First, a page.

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June


FIRST AID ON FOUR FRONTS IN
WORLD WAR I
308th Medical Detachment
Letters written by,

Sgt. 1st Class
William D. Conklin
JUNE-JULY


(Written at Girecourt, Yieurthe-et.-Moselle)

June 15, 1918

It bothers me whenever I think of the gaps between my outgoing letters. Perhaps I shall descend to using the little printed British post cards., on which you simply scratch off whatever does not apply to yourself at the moment. We have moved around a good deal, and of course that always means delay on mail, both ways. Since I last wrote we have come a week1s journey by hiking and train to a very different part of France. Before entraining we marched over forty miles, and we were on the train, which part of the time necessarily went very slow, for over two days,

Six of us were so lucky as to have a 3d Class compartment assigned to us, instead of the customary boxcar. This was infinitely more comfortable., and it gave us a chance to see some of the finest of country., especially a stretch along the Seine, at various places we stopped long enough for coffee to be passed out, and once long enough to permit a dash into the middle of a good-sized and attractive town, (This was Yelun. We returned to the train laden with big loaves of crusty bread, and with sardines, sweet chocolate and other commodities calculated to relieve the travel rations of hardtack., bully-beef,, and jam. We rigged up a stove on the floor of the car by piling up tins, and using candles as fuel we heated the "meat and vegetable ration" which when cold is almost inedible.

At night four slept on the two long opposite seats, while the two others, including myself, made our shelter-halves into hammocks and swung all night from the baggage racks. The next morning we were ready to wager that we had slept more comfortably than anyone else on the train. After detraining (at Thaon, Vosges, on the Moselle) came another hike, over a high plateau, with hills in the distance--a region characterized by clear mountain streams frequent patches of woodland, fine farms, and some of the most picturesque villages, I suppose, in France. Apparently the people have been enough isolated to remain very individual, Certainly the architecture is of its own kind. Everything is well kept up--and the people seem to be much more concerned about the appearance of their places, and generally of a higher type, than in the area we came from.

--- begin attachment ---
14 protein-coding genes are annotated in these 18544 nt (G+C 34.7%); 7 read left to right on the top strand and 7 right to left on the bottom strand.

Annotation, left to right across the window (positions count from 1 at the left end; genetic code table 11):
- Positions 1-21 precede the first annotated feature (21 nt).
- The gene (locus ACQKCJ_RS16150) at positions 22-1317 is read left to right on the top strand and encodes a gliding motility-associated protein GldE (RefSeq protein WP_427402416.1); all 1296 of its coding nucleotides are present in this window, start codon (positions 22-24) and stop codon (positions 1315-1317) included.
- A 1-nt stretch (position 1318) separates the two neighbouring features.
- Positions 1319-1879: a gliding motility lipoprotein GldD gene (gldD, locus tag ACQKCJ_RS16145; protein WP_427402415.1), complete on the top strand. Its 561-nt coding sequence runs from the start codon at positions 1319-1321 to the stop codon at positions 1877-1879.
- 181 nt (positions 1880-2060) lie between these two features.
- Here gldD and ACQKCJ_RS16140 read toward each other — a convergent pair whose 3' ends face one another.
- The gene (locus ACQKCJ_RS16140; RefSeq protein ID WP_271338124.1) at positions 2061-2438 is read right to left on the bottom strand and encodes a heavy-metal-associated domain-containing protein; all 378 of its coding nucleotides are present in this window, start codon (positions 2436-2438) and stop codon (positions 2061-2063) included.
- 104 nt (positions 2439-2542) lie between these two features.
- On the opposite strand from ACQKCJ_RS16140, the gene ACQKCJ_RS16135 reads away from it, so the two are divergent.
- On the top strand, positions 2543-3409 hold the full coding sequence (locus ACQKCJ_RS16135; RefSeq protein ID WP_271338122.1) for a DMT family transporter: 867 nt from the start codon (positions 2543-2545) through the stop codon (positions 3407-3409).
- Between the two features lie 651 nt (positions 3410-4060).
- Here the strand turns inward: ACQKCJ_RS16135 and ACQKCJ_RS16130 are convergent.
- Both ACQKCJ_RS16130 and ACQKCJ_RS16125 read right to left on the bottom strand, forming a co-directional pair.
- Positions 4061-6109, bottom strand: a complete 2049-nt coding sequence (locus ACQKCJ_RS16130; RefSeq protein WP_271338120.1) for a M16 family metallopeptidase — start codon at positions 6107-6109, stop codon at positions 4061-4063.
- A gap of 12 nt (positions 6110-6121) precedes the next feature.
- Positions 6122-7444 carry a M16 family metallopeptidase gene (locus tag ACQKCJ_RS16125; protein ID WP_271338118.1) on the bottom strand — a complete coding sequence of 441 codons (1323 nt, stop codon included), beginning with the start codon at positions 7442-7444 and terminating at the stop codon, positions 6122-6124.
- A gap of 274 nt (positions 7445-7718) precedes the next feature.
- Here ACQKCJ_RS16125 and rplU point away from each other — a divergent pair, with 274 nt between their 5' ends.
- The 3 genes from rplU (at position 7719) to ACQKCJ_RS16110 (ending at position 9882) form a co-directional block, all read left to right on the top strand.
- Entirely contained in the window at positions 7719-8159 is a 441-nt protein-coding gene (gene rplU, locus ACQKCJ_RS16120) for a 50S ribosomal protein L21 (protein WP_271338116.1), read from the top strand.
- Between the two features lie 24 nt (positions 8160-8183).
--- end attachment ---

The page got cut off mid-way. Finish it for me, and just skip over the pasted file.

The last night before we arrived in what is for the time being our location., a temporary rest camp, we pitched our tents in a field. An old lady from the adjoining house came by and, perhaps attracted by the Red Cross brassards on our arms and by, the fact that there were only a few in our particular crowd, she showed us an apronful of eggs. That was all the invitation we needed. We proceeded to make arrangements with her daughter for supper, and breakfast also. Both these meals turned out to be all that we could have asked, To be sure the ladies laughed at requests for strawberries and cereal, but we decided that new-laid eggs, French fried potatoes, French toast, coffee and milk and our own marmalade, made up a feast fit for Louis XVI and his court,

We are now encamped in a handsome private park. There are fine great trees and a stream that we had waited for a week as we pushed the kilos under our feet, The water is deep enough for a good bath, though not for diving. There are also plenty of natural wash-boards--so what more could a soldier ask? Across from us is a rambling old chateau, belonging to a noble French family now adjourned to Paris. I had a chance to go through it this morning. It is full of handsome furniture, tapestries, and fittings.

A reaction sets in after one has been marching day after day, and temporarily one has to give up to it and sleep off the fatigue, In one period of thirty hours, including a night's sleep, we did twenty-two miles, which is considerable if one has not become inured to a pack--at any rate under a blazing sun, But I have never had to drop out yet, and some days I have enjoyed it thoroughly.